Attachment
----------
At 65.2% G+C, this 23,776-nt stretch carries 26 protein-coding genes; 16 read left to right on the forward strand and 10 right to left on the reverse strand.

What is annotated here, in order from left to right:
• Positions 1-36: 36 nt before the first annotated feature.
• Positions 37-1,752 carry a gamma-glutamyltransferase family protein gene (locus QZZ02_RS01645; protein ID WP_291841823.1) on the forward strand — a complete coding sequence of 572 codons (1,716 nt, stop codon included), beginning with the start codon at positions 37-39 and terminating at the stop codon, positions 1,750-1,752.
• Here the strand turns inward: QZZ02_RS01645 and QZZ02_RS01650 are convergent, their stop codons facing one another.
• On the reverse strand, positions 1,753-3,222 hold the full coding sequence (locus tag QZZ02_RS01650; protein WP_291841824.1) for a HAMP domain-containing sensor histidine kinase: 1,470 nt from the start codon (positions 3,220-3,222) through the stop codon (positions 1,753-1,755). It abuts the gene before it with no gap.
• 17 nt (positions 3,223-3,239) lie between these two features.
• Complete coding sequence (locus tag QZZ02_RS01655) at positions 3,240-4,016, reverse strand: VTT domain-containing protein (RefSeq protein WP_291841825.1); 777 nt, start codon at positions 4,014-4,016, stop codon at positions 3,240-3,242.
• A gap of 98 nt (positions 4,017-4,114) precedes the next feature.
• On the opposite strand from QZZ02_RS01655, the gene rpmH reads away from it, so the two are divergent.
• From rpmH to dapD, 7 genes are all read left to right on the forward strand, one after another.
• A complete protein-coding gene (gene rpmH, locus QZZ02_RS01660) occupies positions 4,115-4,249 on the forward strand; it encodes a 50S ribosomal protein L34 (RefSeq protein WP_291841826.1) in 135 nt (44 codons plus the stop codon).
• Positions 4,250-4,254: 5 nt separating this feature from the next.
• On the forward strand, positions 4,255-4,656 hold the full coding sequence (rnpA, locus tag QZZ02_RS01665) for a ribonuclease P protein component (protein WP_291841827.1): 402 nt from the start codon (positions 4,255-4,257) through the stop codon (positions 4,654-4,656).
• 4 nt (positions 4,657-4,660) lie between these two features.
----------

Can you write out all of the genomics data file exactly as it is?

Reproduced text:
At 65.2% G+C, this 23,776-nt stretch carries 26 protein-coding genes; 16 read left to right on the forward strand and 10 right to left on the reverse strand.

What is annotated here, in order from left to right:
• Positions 1-36: 36 nt before the first annotated feature.
• Positions 37-1,752 carry a gamma-glutamyltransferase family protein gene (locus QZZ02_RS01645; protein ID WP_291841823.1) on the forward strand — a complete coding sequence of 572 codons (1,716 nt, stop codon included), beginning with the start codon at positions 37-39 and terminating at the stop codon, positions 1,750-1,752.
• Here the strand turns inward: QZZ02_RS01645 and QZZ02_RS01650 are convergent, their stop codons facing one another.
• On the reverse strand, positions 1,753-3,222 hold the full coding sequence (locus tag QZZ02_RS01650; protein WP_291841824.1) for a HAMP domain-containing sensor histidine kinase: 1,470 nt from the start codon (positions 3,220-3,222) through the stop codon (positions 1,753-1,755). It abuts the gene before it with no gap.
• 17 nt (positions 3,223-3,239) lie between these two features.
• Complete coding sequence (locus tag QZZ02_RS01655) at positions 3,240-4,016, reverse strand: VTT domain-containing protein (RefSeq protein WP_291841825.1); 777 nt, start codon at positions 4,014-4,016, stop codon at positions 3,240-3,242.
• A gap of 98 nt (positions 4,017-4,114) precedes the next feature.
• On the opposite strand from QZZ02_RS01655, the gene rpmH reads away from it, so the two are divergent.
• From rpmH to dapD, 7 genes are all read left to right on the forward strand, one after another.
• A complete protein-coding gene (gene rpmH, locus QZZ02_RS01660) occupies positions 4,115-4,249 on the forward strand; it encodes a 50S ribosomal protein L34 (RefSeq protein WP_291841826.1) in 135 nt (44 codons plus the stop codon).
• Positions 4,250-4,254: 5 nt separating this feature from the next.
• On the forward strand, positions 4,255-4,656 hold the full coding sequence (rnpA, locus tag QZZ02_RS01665) for a ribonuclease P protein component (protein WP_291841827.1): 402 nt from the start codon (positions 4,255-4,257) through the stop codon (positions 4,654-4,656).
• 4 nt (positions 4,657-4,660) lie between these two features.